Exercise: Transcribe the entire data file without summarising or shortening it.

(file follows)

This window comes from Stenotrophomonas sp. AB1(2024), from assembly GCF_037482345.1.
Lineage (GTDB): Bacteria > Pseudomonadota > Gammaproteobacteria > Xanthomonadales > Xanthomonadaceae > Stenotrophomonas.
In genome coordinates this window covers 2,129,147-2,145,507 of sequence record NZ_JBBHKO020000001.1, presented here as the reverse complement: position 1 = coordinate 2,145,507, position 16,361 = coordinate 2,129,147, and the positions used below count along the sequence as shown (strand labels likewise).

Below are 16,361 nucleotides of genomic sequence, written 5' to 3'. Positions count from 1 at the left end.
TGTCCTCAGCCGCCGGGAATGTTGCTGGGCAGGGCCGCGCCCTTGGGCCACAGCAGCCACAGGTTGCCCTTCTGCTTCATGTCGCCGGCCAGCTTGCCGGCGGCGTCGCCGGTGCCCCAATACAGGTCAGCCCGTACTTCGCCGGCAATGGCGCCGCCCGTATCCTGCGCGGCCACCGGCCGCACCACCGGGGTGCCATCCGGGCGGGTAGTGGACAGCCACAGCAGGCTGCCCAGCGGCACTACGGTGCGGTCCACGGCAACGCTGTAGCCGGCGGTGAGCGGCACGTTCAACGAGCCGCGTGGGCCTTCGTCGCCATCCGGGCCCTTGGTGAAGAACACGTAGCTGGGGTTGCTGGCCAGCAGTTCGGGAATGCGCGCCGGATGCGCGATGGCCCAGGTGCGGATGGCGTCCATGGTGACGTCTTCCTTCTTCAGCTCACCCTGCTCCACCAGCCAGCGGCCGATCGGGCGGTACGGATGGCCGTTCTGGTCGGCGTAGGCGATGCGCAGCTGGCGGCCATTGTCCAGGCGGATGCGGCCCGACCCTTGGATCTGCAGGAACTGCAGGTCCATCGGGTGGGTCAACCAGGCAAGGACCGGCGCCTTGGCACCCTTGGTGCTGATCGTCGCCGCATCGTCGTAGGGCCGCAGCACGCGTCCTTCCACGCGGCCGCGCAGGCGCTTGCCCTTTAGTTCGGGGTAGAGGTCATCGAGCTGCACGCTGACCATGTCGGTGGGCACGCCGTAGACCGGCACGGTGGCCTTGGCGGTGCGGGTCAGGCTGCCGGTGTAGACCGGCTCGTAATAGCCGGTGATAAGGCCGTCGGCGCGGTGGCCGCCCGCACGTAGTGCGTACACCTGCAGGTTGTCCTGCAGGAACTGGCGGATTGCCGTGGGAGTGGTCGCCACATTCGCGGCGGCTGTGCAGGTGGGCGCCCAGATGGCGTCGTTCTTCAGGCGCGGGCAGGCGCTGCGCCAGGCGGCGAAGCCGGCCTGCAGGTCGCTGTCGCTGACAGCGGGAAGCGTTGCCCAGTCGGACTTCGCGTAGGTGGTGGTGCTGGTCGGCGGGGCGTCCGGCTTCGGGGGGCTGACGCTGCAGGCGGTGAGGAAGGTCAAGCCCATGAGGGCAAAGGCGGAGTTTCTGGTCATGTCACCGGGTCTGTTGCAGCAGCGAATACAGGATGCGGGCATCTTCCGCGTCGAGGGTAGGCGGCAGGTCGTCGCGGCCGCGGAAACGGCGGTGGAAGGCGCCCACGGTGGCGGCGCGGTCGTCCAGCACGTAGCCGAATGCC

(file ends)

This window comes from Stenotrophomonas sp. AB1(2024), from assembly GCF_037482345.1.
Lineage (GTDB): Bacteria > Pseudomonadota > Gammaproteobacteria > Xanthomonadales > Xanthomonadaceae > Stenotrophomonas.
In genome coordinates this window covers 2,129,147-2,145,507 of sequence record NZ_JBBHKO020000001.1, presented here as the reverse complement: position 1 = coordinate 2,145,507, position 16,361 = coordinate 2,129,147, and the positions used below count along the sequence as shown (strand labels likewise).

Below are 16,361 nucleotides of genomic sequence, written 5' to 3'. Positions count from 1 at the left end.
TGTCCTCAGCCGCCGGGAATGTTGCTGGGCAGGGCCGCGCCCTTGGGCCACAGCAGCCACAGGTTGCCCTTCTGCTTCATGTCGCCGGCCAGCTTGCCGGCGGCGTCGCCGGTGCCCCAATACAGGTCAGCCCGTACTTCGCCGGCAATGGCGCCGCCCGTATCCTGCGCGGCCACCGGCCGCACCACCGGGGTGCCATCCGGGCGGGTAGTGGACAGCCACAGCAGGCTGCCCAGCGGCACTACGGTGCGGTCCACGGCAACGCTGTAGCCGGCGGTGAGCGGCACGTTCAACGAGCCGCGTGGGCCTTCGTCGCCATCCGGGCCCTTGGTGAAGAACACGTAGCTGGGGTTGCTGGCCAGCAGTTCGGGAATGCGCGCCGGATGCGCGATGGCCCAGGTGCGGATGGCGTCCATGGTGACGTCTTCCTTCTTCAGCTCACCCTGCTCCACCAGCCAGCGGCCGATCGGGCGGTACGGATGGCCGTTCTGGTCGGCGTAGGCGATGCGCAGCTGGCGGCCATTGTCCAGGCGGATGCGGCCCGACCCTTGGATCTGCAGGAACTGCAGGTCCATCGGGTGGGTCAACCAGGCAAGGACCGGCGCCTTGGCACCCTTGGTGCTGATCGTCGCCGCATCGTCGTAGGGCCGCAGCACGCGTCCTTCCACGCGGCCGCGCAGGCGCTTGCCCTTTAGTTCGGGGTAGAGGTCATCGAGCTGCACGCTGACCATGTCGGTGGGCACGCCGTAGACCGGCACGGTGGCCTTGGCGGTGCGGGTCAGGCTGCCGGTGTAGACCGGCTCGTAATAGCCGGTGATAAGGCCGTCGGCGCGGTGGCCGCCCGCACGTAGTGCGTACACCTGCAGGTTGTCCTGCAGGAACTGGCGGATTGCCGTGGGAGTGGTCGCCACATTCGCGGCGGCTGTGCAGGTGGGCGCCCAGATGGCGTCGTTCTTCAGGCGCGGGCAGGCGCTGCGCCAGGCGGCGAAGCCGGCCTGCAGGTCGCTGTCGCTGACAGCGGGAAGCGTTGCCCAGTCGGACTTCGCGTAGGTGGTGGTGCTGGTCGGCGGGGCGTCCGGCTTCGGGGGGCTGACGCTGCAGGCGGTGAGGAAGGTCAAGCCCATGAGGGCAAAGGCGGAGTTTCTGGTCATGTCACCGGGTCTGTTGCAGCAGCGAATACAGGATGCGGGCATCTTCCGCGTCGAGGGTAGGCGGCAGGTCGTCGCGGCCGCGGAAACGGCGGTGGAAGGCGCCCACGGTGGCGGCGCGGTCGTCCAGCACGTAGCCGAATGCC